No pressure, but the fate of Democratic dreams to win control of the U.S. Senate in November may hinge on one Nevada freshman congresswoman, whose previous experience in public life was as president of her synagogue.
Jacky Rosen, 61, is running a tight race in Nevada, aiming to unseat Republican Dean Heller and provide a necessary flip for Democrats hoping to ride a blue wave to what now seems like the unachievable goal of winning majority in the Senate. As for now, Rosen is proving to be a good choice for Democrats who bet on a relatively unexperienced politician to run one of the closest races in the 2018 cycle. Recent polls, conducted after the Brett Kavanaugh confirmation hearings and the bump they appear to have given Republican Senate candidates, have put Rosen 2 percent behind Heller. In previous polls she had a slight advantage over the Republican incumbent, but all results are well within the polling margin of error.
Rosen’s Senate race encapsulates much of what the 2018 midterms are all about: energized Democratic women seeking higher elected positions, a battle to shape swing states, such as Nevada, in which Hillary Clinton won in a thin margin, and the fight against big money taking over politics, in this case that of fellow Nevadan Sheldon Adelson, the Jewish casino magnate who has poured $25 million into preserving the Republican Senate majority, including by helping struggling incumbent Heller.
Much of Rosen’s allure stems from her outsider credentials. Before running for Congress in 2016 she had little to do with politics, especially with the Washington type of politics which politicians tend to show disdain for when speaking to local voters. Once in Congress, Rosen established a record for moderation and bipartisanship, both qualities that can resonate with the electorate in Nevada, a true purple state which both parties feel is up for grabs. She takes special pride in being among the founders of the Problem Solvers Caucus, a bipartisan group made up of an equal number of Democrats and Republicans and dedicated to resolving political deadlocks. “We make the joke now that you have to come like Noah’s Ark—you have to come two by two, you have to have a Republican and a Democrat. I think we can find some consensus there and show people that we can begin to talk again,” she described the group’s work.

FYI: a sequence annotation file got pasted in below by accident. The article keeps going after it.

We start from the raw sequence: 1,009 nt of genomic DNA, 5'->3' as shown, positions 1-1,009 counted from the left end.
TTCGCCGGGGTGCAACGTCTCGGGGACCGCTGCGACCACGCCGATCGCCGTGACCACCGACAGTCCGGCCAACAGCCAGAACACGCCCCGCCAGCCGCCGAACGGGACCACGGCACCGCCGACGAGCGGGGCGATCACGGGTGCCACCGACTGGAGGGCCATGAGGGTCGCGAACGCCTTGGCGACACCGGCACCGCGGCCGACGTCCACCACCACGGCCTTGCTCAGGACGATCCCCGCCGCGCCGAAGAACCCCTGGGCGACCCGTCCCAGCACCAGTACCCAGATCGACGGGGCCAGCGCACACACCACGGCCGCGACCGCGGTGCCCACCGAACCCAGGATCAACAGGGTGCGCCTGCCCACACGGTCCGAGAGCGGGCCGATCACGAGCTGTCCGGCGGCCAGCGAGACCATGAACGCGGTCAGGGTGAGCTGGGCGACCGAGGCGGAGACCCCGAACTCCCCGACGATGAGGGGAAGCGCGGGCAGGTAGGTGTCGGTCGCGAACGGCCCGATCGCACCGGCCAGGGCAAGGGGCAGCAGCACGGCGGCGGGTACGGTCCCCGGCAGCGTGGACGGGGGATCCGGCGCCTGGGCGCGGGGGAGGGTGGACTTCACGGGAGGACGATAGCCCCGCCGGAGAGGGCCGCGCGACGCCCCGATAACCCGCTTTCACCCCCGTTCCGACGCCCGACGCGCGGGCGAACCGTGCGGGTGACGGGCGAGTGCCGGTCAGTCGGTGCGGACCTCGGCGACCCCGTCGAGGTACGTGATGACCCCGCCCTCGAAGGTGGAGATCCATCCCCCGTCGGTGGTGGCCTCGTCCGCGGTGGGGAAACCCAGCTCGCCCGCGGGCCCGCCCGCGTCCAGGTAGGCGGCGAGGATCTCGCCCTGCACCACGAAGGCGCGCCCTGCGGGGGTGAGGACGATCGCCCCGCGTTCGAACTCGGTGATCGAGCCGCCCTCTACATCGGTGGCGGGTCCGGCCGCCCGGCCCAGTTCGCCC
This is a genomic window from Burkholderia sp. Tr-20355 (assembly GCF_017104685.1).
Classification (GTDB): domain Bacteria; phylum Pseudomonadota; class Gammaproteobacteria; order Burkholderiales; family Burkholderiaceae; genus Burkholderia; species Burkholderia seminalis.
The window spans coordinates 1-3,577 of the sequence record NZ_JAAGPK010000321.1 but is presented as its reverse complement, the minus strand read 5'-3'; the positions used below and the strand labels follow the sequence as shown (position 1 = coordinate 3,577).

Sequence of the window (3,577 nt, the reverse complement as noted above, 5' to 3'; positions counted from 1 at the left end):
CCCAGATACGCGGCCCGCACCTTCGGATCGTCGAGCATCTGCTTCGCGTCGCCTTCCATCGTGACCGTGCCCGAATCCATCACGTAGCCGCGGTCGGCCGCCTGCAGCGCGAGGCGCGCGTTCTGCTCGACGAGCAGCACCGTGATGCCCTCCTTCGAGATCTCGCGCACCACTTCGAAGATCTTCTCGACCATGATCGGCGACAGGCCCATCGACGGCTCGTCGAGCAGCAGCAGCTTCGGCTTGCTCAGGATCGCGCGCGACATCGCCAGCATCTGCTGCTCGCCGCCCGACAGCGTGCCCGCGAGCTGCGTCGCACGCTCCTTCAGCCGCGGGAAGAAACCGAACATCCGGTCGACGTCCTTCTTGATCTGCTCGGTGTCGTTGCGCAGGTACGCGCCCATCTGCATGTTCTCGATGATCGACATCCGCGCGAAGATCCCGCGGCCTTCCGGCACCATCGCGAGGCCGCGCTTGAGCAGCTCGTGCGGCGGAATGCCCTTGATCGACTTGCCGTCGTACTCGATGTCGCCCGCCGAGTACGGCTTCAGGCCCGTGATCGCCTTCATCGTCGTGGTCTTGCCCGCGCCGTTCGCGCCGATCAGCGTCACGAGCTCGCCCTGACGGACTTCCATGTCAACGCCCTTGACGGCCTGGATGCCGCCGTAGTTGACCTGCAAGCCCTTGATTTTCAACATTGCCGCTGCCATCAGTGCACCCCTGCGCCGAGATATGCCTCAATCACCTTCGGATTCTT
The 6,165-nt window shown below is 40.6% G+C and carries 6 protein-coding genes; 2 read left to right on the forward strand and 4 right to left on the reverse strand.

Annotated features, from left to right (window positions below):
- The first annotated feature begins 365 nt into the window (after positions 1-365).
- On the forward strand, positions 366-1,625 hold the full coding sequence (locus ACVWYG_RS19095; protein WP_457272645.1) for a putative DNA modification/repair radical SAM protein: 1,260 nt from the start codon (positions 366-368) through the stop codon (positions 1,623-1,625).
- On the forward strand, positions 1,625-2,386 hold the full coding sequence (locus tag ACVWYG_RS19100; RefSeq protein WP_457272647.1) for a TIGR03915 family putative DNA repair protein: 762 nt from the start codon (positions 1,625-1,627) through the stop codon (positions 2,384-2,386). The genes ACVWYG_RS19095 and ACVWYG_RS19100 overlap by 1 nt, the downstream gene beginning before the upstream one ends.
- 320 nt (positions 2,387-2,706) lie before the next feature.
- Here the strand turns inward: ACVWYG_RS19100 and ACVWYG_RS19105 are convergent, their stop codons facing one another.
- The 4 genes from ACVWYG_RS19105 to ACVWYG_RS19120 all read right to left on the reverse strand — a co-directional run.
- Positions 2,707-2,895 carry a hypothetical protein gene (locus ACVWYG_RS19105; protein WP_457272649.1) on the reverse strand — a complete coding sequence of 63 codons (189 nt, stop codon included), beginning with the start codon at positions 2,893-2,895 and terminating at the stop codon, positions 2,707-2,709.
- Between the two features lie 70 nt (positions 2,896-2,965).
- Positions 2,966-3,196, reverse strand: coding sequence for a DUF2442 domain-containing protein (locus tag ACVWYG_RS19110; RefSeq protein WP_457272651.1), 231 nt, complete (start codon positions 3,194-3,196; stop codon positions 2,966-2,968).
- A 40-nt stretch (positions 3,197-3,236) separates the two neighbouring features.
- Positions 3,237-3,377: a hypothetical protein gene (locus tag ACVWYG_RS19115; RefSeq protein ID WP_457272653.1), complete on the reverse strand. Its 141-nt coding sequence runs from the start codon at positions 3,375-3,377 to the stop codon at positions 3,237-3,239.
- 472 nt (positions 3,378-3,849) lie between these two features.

For the Jewish community, Rosen is still remembered as the communal leader who traded shul leadership, as president of her Henderson Ner Tamid Reform synagogue, for Washington politics. And yes, she does view her term at the synagogue leadership as a good lesson for politics. “It tells me, too, that even though we’re in the minority, I know that my voice needs to be heard, because we must be represented, we must speak out. I feel that it’s my responsibility for the things I care about,” she said before announcing her Senate race last year.
If Rosen is to beat Heller in November, she will need not only money (and so far the two rivals have raised and spent similar amounts, though Rosen is up against a stronger funding stream for negative ads attacking her) but also a strong turnout of Latino voters who could be the deciders in the upcoming elections. Rosen has focused much of her campaign on immigration issues, staking a strong position on legislation aimed at protecting DREAMers, young undocumented immigrants who were brought to America as children, and on fighting the Trump administration’s “zero tolerance policy,” which led to separating immigrant children from their parents. She has also made a point of fighting for the preservation of the Affordable Care Act, but has not joined the growing crowd led by progressive Democrats calling for a Medicare for all system.
A recent New York Times article described Rosen as “neither cagey nor glossy nor particularly electrifying” and as lacking the stardom qualities of candidates such as Texas Democrat Beto O’Rourke. But while these attributes, some a result of her being a newcomer to politics, could make it harder for Rosen to manage a tight, well-financed, nationally-watched Senate race, she is by no means being ignored by her rival Republicans. In fact, this summer Rosen joined the ranks of a handful of Democrats (and some Republicans) who won their own personal pejoratives from President Donald Trump. “Wacky Jacky,” as coined by Trump during a pro-Heller rally he held, is now her official Trump nickname, alongside “crooked Hillary” Clinton, “crazy Bernie” Sanders and “Lyin Ted” Cruz.